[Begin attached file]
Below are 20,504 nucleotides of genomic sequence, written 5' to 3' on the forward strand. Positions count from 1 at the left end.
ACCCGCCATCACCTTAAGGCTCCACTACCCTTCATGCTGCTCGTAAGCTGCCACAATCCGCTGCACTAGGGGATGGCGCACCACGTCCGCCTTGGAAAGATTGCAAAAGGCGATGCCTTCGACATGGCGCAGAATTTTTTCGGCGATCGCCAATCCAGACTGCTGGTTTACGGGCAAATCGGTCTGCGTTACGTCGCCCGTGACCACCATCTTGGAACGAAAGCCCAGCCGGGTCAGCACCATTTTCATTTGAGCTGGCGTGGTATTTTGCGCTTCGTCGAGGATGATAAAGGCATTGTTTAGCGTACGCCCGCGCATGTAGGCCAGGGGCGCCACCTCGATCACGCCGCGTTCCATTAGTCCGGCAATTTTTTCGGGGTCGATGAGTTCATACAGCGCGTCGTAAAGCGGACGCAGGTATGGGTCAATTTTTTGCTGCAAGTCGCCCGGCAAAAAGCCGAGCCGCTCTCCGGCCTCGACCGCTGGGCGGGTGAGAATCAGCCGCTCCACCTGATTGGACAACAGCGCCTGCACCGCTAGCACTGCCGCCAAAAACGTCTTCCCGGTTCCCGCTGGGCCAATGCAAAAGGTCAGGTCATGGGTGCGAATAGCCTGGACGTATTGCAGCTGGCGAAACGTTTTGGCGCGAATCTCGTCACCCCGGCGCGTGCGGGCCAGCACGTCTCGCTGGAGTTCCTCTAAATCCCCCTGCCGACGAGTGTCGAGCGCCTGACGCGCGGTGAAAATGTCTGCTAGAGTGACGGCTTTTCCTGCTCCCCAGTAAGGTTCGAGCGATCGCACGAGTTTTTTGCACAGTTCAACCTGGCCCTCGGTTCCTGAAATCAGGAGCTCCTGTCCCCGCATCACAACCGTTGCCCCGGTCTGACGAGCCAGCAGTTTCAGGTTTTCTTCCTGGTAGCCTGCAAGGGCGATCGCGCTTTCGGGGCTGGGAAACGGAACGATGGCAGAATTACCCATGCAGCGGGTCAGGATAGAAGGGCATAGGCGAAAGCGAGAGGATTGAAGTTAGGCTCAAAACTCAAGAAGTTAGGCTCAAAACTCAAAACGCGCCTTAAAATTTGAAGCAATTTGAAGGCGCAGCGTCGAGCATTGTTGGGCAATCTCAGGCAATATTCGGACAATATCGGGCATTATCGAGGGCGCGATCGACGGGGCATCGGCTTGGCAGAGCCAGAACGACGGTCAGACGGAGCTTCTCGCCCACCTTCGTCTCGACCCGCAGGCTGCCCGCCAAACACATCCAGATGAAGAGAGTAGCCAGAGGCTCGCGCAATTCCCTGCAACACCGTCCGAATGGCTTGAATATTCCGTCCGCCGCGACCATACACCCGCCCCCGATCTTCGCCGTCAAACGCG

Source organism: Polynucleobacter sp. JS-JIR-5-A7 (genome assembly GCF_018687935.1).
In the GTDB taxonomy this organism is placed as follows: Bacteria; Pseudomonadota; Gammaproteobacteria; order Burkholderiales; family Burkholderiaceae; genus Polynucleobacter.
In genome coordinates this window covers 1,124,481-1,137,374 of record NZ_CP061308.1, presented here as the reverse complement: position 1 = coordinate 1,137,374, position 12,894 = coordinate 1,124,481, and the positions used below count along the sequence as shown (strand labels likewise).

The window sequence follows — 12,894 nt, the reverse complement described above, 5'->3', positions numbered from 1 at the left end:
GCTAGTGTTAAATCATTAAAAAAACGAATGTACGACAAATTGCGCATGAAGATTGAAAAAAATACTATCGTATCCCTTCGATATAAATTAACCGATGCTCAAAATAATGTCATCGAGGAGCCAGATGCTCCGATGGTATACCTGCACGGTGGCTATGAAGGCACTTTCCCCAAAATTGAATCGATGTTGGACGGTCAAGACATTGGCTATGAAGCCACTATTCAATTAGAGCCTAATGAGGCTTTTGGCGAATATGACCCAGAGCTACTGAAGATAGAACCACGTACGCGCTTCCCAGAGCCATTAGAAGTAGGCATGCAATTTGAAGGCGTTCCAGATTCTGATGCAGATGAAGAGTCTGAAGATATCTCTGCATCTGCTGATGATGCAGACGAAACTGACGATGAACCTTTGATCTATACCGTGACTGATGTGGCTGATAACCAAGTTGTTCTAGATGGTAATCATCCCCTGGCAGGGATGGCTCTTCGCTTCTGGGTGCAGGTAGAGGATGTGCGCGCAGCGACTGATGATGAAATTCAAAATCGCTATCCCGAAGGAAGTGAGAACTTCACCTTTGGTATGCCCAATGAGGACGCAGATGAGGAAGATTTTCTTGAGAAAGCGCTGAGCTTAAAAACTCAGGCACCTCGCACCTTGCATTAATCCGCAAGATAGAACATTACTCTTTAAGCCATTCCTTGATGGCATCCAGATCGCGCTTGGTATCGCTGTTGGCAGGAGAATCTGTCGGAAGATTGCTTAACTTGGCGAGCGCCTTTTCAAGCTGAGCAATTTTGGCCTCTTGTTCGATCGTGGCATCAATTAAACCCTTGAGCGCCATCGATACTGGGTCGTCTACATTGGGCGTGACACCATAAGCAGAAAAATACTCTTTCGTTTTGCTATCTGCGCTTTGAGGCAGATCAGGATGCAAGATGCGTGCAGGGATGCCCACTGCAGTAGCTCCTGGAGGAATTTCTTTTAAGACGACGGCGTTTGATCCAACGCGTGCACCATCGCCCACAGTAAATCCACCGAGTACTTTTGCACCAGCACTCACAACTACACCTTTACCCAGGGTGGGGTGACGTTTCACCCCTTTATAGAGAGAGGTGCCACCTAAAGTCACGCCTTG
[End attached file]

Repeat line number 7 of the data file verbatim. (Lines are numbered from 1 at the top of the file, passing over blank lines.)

GCTAGTGTTAAATCATTAAAAAAACGAATGTACGACAAATTGCGCATGAAGATTGAAAAAAATACTATCGTATCCCTTCGATATAAATTAACCGATGCTCAAAATAATGTCATCGAGGAGCCAGATGCTCCGATGGTATACCTGCACGGTGGCTATGAAGGCACTTTCCCCAAAATTGAATCGATGTTGGACGGTCAAGACATTGGCTATGAAGCCACTATTCAATTAGAGCCTAATGAGGCTTTTGGCGAATATGACCCAGAGCTACTGAAGATAGAACCACGTACGCGCTTCCCAGAGCCATTAGAAGTAGGCATGCAATTTGAAGGCGTTCCAGATTCTGATGCAGATGAAGAGTCTGAAGATATCTCTGCATCTGCTGATGATGCAGACGAAACTGACGATGAACCTTTGATCTATACCGTGACTGATGTGGCTGATAACCAAGTTGTTCTAGATGGTAATCATCCCCTGGCAGGGATGGCTCTTCGCTTCTGGGTGCAGGTAGAGGATGTGCGCGCAGCGACTGATGATGAAATTCAAAATCGCTATCCCGAAGGAAGTGAGAACTTCACCTTTGGTATGCCCAATGAGGACGCAGATGAGGAAGATTTTCTTGAGAAAGCGCTGAGCTTAAAAACTCAGGCACCTCGCACCTTGCATTAATCCGCAAGATAGAACATTACTCTTTAAGCCATTCCTTGATGGCATCCAGATCGCGCTTGGTATCGCTGTTGGCAGGAGAATCTGTCGGAAGATTGCTTAACTTGGCGAGCGCCTTTTCAAGCTGAGCAATTTTGGCCTCTTGTTCGATCGTGGCATCAATTAAACCCTTGAGCGCCATCGATACTGGGTCGTCTACATTGGGCGTGACACCATAAGCAGAAAAATACTCTTTCGTTTTGCTATCTGCGCTTTGAGGCAGATCAGGATGCAAGATGCGTGCAGGGATGCCCACTGCAGTAGCTCCTGGAGGAATTTCTTTTAAGACGACGGCGTTTGATCCAACGCGTGCACCATCGCCCACAGTAAATCCACCGAGTACTTTTGCACCAGCACTCACAACTACACCTTTACCCAGGGTGGGGTGACGTTTCACCCCTTTATAGAGAGAGGTGCCACCTAAAGTCACGCCTTG